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Hit those welfare scroungers

David Cameron today unveiled plans to impose a £25-a-week benefit cut on incapacity benefit claimants who were considered fit for work. The Conservatives want to fund a £600m back-to-work programme with the money saved. They think their “tough and tender” approach will show that they are willing to help victims of the recession with apprenticeships and training and by modernising welfare. Cameron described the measures as “the centrepiece of the Tory conference” and a “big, bold, radical scheme to get millions of people back to work”.

We have been here several times before. In the 1990s they put the unemployed onto incapacity benefit to make the figures look better. Then there was all sorts of attempts to withdraw the benefit when the costs started to balloon out of control. The effect of the crackdown was marginal. Then, the claimants tended to be manual workers who were no longer fit enough to continue doing the jobs they had always done, and had been weeded out when the recession came. Now, claimants tend to be younger and suffering from the stress of the contemporary working environment. In both sets of cases the many of the claimants could probably do some kind of job, but the jobs would have to exist and the employers would have to cater for their limitations.

Where are the jobs supposed to come from? Britain is “in” a recession, rather as one is “in” bed with flu. “Job creation”, which seems to be what the Conservatives are in favour of, was tried in the 1980s.

I saw this from the inside. I was working for Lewisham Council and a colleague was involved in a scheme for refurbishing the railway arches in Deptford. A worthwhile job got done and a few people acquire useful skills. But it was an administrative nightmare. The trainees were a mixed bunch; some were keen, but others were disruptive, which made them hard to manage. One of the supervisors got stabbed by a trainee with a grudge and ended up in intensive care, whilst the assailant received a few months in prison for attempted murder. The client, British Rail Property Board, concluded that the work could have been done more cheaply by letting the scheme out to contract on a commercial basis, which was what happened with later phases of the project. Cameron is spouting nonsensical political rhetoric.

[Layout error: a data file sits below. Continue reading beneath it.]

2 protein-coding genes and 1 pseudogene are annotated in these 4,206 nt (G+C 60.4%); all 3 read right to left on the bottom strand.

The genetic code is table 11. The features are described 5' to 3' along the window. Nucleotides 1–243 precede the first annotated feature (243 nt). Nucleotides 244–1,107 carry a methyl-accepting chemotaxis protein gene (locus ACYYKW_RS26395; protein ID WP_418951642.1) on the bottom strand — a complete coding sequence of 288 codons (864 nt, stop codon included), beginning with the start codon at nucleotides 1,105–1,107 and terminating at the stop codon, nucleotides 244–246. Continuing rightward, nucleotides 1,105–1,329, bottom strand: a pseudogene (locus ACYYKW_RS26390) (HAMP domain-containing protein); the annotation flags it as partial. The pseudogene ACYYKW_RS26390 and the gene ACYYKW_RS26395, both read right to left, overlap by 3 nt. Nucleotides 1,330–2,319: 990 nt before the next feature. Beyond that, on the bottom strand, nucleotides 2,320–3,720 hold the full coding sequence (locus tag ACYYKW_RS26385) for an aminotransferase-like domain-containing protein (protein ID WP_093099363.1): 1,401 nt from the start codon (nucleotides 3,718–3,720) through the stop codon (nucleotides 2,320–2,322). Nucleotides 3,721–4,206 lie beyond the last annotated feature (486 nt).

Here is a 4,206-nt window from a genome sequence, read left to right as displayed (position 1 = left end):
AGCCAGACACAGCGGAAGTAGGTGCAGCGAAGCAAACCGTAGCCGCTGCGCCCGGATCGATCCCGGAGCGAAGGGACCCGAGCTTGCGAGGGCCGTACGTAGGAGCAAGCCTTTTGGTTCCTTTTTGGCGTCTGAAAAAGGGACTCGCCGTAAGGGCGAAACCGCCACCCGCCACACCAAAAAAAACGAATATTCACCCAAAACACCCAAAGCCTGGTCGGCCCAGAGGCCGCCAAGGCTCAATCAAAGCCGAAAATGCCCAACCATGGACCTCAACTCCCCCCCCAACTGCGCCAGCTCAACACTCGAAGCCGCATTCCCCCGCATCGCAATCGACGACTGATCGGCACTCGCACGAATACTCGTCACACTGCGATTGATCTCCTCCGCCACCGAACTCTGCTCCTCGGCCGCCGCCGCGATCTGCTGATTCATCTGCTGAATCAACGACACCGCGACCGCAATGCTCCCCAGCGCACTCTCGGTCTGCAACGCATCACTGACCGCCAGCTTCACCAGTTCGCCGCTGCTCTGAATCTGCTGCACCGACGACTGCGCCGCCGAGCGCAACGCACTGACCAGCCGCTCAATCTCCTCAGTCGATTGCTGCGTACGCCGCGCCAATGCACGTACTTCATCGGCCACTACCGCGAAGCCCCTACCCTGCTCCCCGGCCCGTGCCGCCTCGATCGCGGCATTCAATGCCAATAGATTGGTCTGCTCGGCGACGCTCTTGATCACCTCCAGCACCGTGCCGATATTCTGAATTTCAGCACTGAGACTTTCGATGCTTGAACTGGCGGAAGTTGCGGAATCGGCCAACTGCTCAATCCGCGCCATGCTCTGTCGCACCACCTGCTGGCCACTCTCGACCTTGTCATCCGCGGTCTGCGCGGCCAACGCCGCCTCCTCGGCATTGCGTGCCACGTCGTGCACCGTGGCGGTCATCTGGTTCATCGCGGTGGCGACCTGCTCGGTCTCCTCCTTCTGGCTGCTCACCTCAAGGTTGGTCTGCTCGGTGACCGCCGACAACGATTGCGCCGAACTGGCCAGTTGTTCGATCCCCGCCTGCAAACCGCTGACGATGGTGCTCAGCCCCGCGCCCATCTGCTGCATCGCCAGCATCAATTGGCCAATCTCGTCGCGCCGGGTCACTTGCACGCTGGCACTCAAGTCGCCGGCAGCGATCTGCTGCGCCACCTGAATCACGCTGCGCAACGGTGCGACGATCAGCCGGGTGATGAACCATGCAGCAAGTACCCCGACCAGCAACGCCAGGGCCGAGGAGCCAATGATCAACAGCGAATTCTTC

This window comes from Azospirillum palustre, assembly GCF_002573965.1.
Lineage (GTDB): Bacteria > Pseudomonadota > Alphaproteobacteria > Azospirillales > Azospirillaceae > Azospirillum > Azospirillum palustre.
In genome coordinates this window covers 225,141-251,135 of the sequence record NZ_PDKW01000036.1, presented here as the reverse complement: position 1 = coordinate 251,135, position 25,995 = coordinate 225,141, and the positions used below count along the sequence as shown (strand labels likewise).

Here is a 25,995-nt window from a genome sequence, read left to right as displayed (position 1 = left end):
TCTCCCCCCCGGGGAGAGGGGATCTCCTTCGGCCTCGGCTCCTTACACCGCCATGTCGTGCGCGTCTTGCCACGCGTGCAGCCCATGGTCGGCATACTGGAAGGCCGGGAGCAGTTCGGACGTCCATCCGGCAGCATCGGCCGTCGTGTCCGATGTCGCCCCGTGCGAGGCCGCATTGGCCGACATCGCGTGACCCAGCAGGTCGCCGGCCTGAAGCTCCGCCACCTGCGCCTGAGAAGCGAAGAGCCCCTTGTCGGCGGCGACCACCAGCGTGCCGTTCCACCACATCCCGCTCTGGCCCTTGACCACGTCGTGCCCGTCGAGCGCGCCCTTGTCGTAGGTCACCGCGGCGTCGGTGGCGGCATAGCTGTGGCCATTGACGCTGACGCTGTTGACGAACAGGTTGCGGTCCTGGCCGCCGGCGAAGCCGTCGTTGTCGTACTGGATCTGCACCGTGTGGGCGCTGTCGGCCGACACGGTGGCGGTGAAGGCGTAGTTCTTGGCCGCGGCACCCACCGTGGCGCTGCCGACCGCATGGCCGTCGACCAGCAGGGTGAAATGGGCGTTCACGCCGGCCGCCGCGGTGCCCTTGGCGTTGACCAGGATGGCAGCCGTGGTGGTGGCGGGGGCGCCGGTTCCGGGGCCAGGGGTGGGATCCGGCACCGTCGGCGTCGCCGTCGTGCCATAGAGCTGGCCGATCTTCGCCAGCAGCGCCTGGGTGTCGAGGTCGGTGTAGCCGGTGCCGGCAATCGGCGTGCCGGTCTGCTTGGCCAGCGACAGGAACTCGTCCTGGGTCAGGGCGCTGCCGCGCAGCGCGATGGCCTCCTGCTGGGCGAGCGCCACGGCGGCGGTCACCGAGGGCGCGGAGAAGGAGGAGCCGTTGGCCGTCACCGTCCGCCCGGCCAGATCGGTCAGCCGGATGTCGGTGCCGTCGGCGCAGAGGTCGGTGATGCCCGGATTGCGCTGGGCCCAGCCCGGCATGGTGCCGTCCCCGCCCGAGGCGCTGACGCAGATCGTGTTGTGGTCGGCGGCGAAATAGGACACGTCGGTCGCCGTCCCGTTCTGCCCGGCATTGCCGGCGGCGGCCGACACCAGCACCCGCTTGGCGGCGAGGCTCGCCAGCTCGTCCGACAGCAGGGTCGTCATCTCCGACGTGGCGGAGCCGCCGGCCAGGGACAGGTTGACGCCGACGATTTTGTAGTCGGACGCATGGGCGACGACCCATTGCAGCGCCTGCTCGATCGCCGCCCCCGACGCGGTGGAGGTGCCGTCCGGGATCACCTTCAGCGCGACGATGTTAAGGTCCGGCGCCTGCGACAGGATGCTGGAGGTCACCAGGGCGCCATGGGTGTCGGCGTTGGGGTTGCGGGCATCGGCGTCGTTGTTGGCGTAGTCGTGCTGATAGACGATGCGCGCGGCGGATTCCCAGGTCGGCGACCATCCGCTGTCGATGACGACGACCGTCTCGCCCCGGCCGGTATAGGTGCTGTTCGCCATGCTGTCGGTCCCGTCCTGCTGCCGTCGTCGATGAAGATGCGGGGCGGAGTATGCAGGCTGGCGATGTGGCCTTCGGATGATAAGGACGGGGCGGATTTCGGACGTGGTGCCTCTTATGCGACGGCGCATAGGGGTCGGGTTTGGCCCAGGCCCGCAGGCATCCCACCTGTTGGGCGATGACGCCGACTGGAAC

So what should the Tories be proposing? Get out a pocket calculator, pencil and paper. How much would someone get in benefit when out of work? Jobseeker’s allowance, Housing Benefit and all the other things that come free. Now work out how much it would cost an employer to give the same person a job and leave them with the same amount, and that is before the person has to pay the extra costs incurred in going to work, such as travel and meals out.

There is a big difference between the two figures. This used to be called the tax wedge but people who ought to know about it appear to have forgotten, including all the country’s politicians and media commentators.

So if the aim is to minimise unemployment, the first thing to do is to get rid of the tax wedge by raising the thresholds for PAYE and Employers’ and Employees’ National Insurance contributions. Although the shadow Chancellor has dreamt up a short-term fix which would alleviate the problem, it only scratches at the surface. A comprehensive reform is needed. None of which would have the headline-catching appeal of “force the jobless off their arses” but it is actually one of the things that absolutely needs to be done.